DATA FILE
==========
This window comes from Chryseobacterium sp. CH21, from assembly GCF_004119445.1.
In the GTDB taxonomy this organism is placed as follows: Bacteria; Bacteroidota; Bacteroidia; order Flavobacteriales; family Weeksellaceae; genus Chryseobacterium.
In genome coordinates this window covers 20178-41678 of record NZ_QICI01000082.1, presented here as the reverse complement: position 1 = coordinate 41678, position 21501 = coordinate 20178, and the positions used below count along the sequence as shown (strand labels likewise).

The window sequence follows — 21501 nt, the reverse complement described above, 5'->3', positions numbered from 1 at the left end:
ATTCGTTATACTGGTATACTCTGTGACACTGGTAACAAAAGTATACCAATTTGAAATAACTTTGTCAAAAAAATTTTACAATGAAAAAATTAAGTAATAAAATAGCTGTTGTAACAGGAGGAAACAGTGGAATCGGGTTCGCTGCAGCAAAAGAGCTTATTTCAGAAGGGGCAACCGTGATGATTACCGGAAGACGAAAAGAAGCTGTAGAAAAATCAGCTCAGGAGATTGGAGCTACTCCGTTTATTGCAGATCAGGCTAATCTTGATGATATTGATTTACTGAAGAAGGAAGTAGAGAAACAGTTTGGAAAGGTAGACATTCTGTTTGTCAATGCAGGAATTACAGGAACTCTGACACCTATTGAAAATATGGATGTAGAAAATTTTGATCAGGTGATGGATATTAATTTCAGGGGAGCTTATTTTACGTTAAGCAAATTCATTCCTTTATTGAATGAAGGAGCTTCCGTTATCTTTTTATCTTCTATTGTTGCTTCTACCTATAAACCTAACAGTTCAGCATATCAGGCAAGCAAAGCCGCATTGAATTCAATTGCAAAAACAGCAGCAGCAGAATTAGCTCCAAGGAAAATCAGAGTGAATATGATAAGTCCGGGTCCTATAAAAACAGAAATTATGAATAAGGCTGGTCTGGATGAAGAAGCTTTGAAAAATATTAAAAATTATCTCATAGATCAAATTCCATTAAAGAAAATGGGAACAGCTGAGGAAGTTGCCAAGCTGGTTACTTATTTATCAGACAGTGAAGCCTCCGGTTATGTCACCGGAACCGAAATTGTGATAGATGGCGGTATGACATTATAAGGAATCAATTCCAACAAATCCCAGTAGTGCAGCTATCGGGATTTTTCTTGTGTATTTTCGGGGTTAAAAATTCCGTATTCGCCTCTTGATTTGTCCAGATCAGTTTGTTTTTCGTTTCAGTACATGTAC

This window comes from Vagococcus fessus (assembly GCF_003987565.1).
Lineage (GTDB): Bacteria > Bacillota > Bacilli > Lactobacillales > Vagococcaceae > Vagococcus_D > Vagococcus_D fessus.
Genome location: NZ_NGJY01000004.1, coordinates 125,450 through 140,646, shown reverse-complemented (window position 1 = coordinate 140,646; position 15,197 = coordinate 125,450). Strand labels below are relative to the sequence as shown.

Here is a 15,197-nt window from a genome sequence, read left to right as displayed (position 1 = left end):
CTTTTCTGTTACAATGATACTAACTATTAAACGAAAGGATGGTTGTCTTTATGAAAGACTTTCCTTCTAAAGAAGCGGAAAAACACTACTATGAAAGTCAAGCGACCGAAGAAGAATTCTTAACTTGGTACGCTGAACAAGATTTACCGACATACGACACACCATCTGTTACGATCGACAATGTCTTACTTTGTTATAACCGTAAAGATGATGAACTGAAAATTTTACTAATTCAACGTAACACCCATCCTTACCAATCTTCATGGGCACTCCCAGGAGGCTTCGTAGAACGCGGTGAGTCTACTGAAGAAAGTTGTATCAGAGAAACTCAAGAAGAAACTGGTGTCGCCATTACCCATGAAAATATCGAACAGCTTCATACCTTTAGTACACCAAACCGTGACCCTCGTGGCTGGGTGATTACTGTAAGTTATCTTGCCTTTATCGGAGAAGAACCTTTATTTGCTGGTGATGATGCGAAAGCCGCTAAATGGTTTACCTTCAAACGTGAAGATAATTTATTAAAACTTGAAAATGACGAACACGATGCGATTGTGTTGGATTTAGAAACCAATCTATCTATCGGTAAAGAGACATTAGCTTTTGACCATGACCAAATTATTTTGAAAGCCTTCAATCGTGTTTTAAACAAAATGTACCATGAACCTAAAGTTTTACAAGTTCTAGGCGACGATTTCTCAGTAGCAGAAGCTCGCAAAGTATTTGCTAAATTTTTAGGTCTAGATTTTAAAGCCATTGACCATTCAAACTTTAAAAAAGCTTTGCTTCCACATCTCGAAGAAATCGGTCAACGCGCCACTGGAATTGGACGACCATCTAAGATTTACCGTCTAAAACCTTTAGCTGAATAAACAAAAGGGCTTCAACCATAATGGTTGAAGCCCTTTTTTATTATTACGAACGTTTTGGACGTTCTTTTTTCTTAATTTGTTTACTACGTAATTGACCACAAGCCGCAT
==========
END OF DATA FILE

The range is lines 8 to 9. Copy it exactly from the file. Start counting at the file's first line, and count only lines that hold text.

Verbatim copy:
Genome location: NZ_NGJY01000004.1, coordinates 125,450 through 140,646, shown reverse-complemented (window position 1 = coordinate 140,646; position 15,197 = coordinate 125,450). Strand labels below are relative to the sequence as shown.

Here is a 15,197-nt window from a genome sequence, read left to right as displayed (position 1 = left end):